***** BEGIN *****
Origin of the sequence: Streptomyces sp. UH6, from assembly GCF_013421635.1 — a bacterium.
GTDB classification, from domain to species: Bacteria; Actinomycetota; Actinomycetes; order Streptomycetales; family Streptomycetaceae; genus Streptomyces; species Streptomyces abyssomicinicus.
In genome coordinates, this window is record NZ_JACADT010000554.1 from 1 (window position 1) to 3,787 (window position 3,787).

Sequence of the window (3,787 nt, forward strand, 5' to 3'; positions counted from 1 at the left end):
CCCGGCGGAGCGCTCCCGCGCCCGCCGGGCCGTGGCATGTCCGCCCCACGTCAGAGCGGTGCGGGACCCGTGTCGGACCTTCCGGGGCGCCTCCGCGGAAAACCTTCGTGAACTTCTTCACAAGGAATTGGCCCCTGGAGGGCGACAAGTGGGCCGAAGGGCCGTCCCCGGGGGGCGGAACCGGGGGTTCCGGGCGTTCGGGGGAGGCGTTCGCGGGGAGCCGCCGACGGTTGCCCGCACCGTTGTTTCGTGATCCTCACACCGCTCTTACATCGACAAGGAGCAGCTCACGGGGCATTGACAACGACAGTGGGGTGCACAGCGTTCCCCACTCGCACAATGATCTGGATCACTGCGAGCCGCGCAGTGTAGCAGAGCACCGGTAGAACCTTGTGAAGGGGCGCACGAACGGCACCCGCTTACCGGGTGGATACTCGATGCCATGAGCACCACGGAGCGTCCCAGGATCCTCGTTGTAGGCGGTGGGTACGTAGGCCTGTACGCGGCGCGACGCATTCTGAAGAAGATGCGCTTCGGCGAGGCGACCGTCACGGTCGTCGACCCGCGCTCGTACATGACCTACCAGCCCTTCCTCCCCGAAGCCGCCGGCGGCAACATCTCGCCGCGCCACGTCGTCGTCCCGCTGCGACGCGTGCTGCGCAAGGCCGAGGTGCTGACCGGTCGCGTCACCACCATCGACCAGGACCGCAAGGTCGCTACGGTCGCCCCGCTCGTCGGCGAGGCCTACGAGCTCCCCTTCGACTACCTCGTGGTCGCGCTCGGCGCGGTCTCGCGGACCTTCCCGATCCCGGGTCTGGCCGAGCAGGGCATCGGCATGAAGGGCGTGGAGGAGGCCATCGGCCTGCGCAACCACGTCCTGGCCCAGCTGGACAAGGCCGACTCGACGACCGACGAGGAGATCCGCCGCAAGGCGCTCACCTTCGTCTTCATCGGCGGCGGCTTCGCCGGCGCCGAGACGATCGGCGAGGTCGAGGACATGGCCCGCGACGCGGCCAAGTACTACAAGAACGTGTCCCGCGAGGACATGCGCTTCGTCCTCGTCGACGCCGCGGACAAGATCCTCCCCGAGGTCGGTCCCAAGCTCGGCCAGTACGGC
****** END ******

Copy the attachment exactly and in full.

Origin of the sequence: Streptomyces sp. UH6, from assembly GCF_013421635.1 — a bacterium.
GTDB classification, from domain to species: Bacteria; Actinomycetota; Actinomycetes; order Streptomycetales; family Streptomycetaceae; genus Streptomyces; species Streptomyces abyssomicinicus.
In genome coordinates, this window is record NZ_JACADT010000554.1 from 1 (window position 1) to 3,787 (window position 3,787).

Sequence of the window (3,787 nt, forward strand, 5' to 3'; positions counted from 1 at the left end):
CCCGGCGGAGCGCTCCCGCGCCCGCCGGGCCGTGGCATGTCCGCCCCACGTCAGAGCGGTGCGGGACCCGTGTCGGACCTTCCGGGGCGCCTCCGCGGAAAACCTTCGTGAACTTCTTCACAAGGAATTGGCCCCTGGAGGGCGACAAGTGGGCCGAAGGGCCGTCCCCGGGGGGCGGAACCGGGGGTTCCGGGCGTTCGGGGGAGGCGTTCGCGGGGAGCCGCCGACGGTTGCCCGCACCGTTGTTTCGTGATCCTCACACCGCTCTTACATCGACAAGGAGCAGCTCACGGGGCATTGACAACGACAGTGGGGTGCACAGCGTTCCCCACTCGCACAATGATCTGGATCACTGCGAGCCGCGCAGTGTAGCAGAGCACCGGTAGAACCTTGTGAAGGGGCGCACGAACGGCACCCGCTTACCGGGTGGATACTCGATGCCATGAGCACCACGGAGCGTCCCAGGATCCTCGTTGTAGGCGGTGGGTACGTAGGCCTGTACGCGGCGCGACGCATTCTGAAGAAGATGCGCTTCGGCGAGGCGACCGTCACGGTCGTCGACCCGCGCTCGTACATGACCTACCAGCCCTTCCTCCCCGAAGCCGCCGGCGGCAACATCTCGCCGCGCCACGTCGTCGTCCCGCTGCGACGCGTGCTGCGCAAGGCCGAGGTGCTGACCGGTCGCGTCACCACCATCGACCAGGACCGCAAGGTCGCTACGGTCGCCCCGCTCGTCGGCGAGGCCTACGAGCTCCCCTTCGACTACCTCGTGGTCGCGCTCGGCGCGGTCTCGCGGACCTTCCCGATCCCGGGTCTGGCCGAGCAGGGCATCGGCATGAAGGGCGTGGAGGAGGCCATCGGCCTGCGCAACCACGTCCTGGCCCAGCTGGACAAGGCCGACTCGACGACCGACGAGGAGATCCGCCGCAAGGCGCTCACCTTCGTCTTCATCGGCGGCGGCTTCGCCGGCGCCGAGACGATCGGCGAGGTCGAGGACATGGCCCGCGACGCGGCCAAGTACTACAAGAACGTGTCCCGCGAGGACATGCGCTTCGTCCTCGTCGACGCCGCGGACAAGATCCTCCCCGAGGTCGGTCCCAAGCTCGGCCAGTACGGC